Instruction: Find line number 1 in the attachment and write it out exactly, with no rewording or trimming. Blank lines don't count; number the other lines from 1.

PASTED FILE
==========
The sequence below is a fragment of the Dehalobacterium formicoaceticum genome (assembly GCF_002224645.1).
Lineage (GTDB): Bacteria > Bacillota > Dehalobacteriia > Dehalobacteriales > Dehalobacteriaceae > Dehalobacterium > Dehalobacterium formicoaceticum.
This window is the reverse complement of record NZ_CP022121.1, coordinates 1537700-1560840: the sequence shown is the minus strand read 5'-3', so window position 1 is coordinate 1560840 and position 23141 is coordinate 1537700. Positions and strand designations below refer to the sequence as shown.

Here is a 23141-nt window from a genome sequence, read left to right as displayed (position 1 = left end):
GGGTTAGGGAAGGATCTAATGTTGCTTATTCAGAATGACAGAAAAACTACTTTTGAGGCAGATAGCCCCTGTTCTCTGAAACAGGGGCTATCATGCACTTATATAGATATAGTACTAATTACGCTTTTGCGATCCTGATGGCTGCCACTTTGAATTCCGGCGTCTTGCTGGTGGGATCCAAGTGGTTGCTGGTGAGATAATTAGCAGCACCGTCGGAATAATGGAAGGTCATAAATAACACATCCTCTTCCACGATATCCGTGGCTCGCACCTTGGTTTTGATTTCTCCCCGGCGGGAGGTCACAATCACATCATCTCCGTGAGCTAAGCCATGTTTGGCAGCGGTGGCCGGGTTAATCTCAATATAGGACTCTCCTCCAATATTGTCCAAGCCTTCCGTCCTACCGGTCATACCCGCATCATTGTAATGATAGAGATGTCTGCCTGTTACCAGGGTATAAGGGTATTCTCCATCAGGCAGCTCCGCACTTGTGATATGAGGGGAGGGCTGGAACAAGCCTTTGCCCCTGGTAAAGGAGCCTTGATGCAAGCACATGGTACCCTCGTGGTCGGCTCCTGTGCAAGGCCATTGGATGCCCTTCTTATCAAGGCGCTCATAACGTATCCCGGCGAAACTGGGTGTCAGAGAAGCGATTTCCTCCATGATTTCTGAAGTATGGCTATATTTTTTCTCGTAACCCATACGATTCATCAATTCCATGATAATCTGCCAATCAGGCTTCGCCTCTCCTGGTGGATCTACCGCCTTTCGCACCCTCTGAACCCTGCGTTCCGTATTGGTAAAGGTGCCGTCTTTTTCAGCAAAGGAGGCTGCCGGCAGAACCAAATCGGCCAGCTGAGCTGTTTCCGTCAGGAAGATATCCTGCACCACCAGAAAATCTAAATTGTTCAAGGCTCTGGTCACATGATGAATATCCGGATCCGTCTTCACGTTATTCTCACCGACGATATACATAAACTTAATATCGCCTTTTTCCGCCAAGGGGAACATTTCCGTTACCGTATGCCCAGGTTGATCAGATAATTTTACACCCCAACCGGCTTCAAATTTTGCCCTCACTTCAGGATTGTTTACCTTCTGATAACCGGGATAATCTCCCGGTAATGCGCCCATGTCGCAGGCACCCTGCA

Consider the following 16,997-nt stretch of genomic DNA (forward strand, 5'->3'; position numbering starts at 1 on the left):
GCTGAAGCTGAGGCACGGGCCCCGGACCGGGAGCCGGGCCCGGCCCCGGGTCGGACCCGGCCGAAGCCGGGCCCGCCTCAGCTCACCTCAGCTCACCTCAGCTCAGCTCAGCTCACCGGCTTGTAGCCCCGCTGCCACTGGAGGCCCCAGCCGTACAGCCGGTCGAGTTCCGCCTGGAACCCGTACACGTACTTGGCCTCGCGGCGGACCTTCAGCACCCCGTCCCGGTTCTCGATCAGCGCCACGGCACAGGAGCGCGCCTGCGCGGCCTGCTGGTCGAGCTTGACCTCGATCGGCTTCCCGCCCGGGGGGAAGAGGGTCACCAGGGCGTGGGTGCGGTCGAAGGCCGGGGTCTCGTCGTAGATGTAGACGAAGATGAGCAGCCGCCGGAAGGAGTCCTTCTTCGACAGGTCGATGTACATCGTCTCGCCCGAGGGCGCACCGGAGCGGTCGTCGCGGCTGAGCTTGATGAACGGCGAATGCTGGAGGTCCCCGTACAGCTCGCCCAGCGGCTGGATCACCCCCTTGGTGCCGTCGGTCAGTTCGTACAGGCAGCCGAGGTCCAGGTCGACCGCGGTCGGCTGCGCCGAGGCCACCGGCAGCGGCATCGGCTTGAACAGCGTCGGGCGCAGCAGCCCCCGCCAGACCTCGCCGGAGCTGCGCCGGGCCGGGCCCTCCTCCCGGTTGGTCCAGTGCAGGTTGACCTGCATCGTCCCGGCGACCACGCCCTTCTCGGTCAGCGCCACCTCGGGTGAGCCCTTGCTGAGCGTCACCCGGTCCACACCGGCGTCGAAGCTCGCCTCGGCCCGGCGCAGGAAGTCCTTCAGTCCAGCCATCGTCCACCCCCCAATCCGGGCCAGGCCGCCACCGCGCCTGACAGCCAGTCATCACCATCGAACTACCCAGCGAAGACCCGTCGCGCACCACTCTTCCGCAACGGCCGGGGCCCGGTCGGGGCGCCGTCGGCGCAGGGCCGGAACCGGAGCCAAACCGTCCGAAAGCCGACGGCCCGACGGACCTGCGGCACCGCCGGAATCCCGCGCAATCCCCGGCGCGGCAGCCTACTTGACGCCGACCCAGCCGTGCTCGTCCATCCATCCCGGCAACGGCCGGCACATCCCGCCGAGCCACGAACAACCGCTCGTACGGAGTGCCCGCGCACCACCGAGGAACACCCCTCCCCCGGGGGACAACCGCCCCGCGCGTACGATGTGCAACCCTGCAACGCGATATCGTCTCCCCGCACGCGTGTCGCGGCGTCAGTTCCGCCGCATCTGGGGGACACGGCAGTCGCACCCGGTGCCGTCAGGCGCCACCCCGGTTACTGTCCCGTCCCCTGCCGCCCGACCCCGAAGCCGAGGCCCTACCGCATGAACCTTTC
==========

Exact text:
The sequence below is a fragment of the Dehalobacterium formicoaceticum genome (assembly GCF_002224645.1).